Seqanswers Leaderboard Ad

Collapse

Announcement

Collapse
No announcement yet.
X
 
  • Filter
  • Time
  • Show
Clear All
new posts

  • How to align reads to other reads (not to reference genome)

    Hello,

    I have a 5 yeast genomes (Illumina MiSeq) -- I will call them A, B, C, D, and E.

    I grew a colony of yeast over a period of a couple days under four different conditions in order to see how each particular condition would affect the genome of the yeast. These conditions should induce mutations in the DNA of the yeast.

    Thus, A is the genome of the yeast I started with, and B-E (one for each condition) are the "altered" genomes of the yeast that I ended up at the end of the experiment.

    I have aligned A-E to the S288C S. cerevisiae reference genome using BWA and called SNPs through two methods (with the mpileup function in SAMtools; also, via GATK and VCFtools), but these methods haven't quite given me the results I wanted.

    To be brief, when mapped to the reference genome, Genomes B-E show fewer mutations than when Genome A is mapped to the reference genome. I would like to align B-E to A to call SNPs/INDELs. I hope, in this way, that I can get a better fit of B-E onto A (since B-E are more closely related to A than they are to the reference genome, and thus should provide a better fit).

    How do I go about mapping B-E onto A? Do I need to process A to serve as a reference genome, and, if so, how would I do that? I have A-E as .fastq files, as well as all the .SAM and .BAM files after aligning to the reference genome.

    I will readily admit I am not particularly good at working with computers, but if you request any other information, please let me know.

  • #2
    That's kind of difficult. You could assemble dataset A into contigs, map the other datasets to it, and call variations, which is easy - but the coordinates of the variations would differ from your original reference so it might not be very informative. You'd have to perform some additional steps to determine which mutation goes with which gene, though it is doable.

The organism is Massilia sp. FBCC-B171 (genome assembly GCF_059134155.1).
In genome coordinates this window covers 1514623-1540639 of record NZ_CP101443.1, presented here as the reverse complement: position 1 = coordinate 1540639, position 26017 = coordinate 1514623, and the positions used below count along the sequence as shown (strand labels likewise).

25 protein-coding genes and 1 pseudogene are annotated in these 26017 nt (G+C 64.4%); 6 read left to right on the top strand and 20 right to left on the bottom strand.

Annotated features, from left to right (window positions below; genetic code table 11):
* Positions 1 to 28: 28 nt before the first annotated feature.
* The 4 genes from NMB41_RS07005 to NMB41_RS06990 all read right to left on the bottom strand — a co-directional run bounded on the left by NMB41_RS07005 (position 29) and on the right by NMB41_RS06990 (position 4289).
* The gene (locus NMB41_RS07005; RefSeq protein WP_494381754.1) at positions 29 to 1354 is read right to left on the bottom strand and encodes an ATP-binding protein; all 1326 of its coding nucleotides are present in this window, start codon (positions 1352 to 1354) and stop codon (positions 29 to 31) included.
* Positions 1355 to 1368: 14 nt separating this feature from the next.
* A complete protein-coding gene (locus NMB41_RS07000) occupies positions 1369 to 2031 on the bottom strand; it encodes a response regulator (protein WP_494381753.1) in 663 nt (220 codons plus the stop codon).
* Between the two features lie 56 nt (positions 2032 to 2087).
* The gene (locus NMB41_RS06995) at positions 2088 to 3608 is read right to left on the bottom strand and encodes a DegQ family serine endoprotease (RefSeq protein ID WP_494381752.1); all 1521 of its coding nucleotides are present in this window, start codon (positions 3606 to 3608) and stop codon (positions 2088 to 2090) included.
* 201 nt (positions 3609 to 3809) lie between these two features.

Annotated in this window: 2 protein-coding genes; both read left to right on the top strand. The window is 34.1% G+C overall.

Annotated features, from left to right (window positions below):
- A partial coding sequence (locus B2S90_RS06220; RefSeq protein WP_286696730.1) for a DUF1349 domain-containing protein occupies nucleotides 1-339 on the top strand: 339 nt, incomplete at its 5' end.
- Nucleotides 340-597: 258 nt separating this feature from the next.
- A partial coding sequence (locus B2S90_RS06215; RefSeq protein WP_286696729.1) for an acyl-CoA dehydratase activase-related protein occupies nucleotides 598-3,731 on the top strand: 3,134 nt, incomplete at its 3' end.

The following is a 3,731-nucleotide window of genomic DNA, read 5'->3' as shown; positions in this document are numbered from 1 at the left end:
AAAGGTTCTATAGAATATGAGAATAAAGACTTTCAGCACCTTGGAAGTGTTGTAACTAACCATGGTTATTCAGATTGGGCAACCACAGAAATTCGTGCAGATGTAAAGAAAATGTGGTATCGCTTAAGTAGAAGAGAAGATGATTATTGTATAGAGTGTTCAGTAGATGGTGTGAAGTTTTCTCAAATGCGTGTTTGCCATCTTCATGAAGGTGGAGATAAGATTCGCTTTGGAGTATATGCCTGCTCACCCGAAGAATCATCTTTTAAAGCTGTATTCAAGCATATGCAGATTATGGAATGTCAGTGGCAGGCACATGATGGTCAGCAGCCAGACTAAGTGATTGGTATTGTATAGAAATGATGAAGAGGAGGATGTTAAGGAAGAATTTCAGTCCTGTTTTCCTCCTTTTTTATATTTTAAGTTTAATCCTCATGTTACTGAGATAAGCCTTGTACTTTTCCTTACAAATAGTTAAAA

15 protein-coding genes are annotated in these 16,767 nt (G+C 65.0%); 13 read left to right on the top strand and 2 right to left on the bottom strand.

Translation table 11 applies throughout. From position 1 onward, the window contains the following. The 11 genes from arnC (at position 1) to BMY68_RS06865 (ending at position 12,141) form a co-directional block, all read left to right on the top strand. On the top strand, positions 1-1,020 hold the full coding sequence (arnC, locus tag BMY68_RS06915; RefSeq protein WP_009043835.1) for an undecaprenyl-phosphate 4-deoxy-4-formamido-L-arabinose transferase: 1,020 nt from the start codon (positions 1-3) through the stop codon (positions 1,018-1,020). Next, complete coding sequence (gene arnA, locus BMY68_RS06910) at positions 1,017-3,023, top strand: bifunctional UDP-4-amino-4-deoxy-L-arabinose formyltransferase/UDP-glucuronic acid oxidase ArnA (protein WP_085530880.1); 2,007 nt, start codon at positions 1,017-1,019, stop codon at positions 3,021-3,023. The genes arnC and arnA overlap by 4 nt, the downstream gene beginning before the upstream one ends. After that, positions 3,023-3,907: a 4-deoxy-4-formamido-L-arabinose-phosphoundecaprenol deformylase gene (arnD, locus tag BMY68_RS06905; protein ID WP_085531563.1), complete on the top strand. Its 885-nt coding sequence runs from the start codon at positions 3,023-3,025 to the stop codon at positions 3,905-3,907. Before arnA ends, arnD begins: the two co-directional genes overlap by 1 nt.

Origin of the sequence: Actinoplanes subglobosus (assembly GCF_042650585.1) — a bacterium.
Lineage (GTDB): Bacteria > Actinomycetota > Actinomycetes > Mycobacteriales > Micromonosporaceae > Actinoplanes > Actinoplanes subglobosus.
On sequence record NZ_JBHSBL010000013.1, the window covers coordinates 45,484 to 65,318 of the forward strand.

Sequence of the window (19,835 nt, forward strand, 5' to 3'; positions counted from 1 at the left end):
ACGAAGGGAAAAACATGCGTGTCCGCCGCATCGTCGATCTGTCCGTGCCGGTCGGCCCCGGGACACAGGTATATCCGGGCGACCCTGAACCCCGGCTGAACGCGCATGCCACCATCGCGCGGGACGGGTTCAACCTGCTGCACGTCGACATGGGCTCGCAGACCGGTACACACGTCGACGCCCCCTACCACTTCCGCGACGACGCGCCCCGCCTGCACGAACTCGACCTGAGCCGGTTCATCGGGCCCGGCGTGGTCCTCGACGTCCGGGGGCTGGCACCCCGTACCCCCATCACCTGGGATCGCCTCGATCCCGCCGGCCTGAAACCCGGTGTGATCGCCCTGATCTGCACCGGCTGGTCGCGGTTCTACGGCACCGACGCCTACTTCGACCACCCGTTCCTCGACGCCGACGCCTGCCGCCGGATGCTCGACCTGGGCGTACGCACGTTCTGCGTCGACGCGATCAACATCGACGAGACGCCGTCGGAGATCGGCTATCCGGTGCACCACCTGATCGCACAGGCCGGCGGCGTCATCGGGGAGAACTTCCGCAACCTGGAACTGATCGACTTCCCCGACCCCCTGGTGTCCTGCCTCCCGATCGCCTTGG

It depends on your goal, of course (could you clarify it?) but the best solution may be to modify the original genome by applying the called variations from A to it, then mapping everything else to the modified genome. Due to indels, the coordinates would still change (though perhaps only slightly in this case) so it would be more difficult to analyze, but that's probably the best way to determine the difference between A and the other samples while retaining a structure similar to the reference.

    If you want to do an analysis with respect to the reference coordinates (which is the most straightforward method), it's best to simply map everything to the reference and compare the variations, as you are already doing. How exactly is it not giving the results you expect?

    Comment


    • #3
      If you are looking for reference-free SNP calling -forgive me if I've read too quickly- you might try KisSnp and/or take a look at this review.
      Last edited by syfo; 08-18-2014, 07:50 AM. Reason: link fix

      Comment


      • #4
        Originally posted by Brian Bushnell View Post
        That's kind of difficult. You could assemble dataset A into contigs, map the other datasets to it, and call variations, which is easy - but the coordinates of the variations would differ from your original reference so it might not be very informative. You'd have to perform some additional steps to determine which mutation goes with which gene, though it is doable.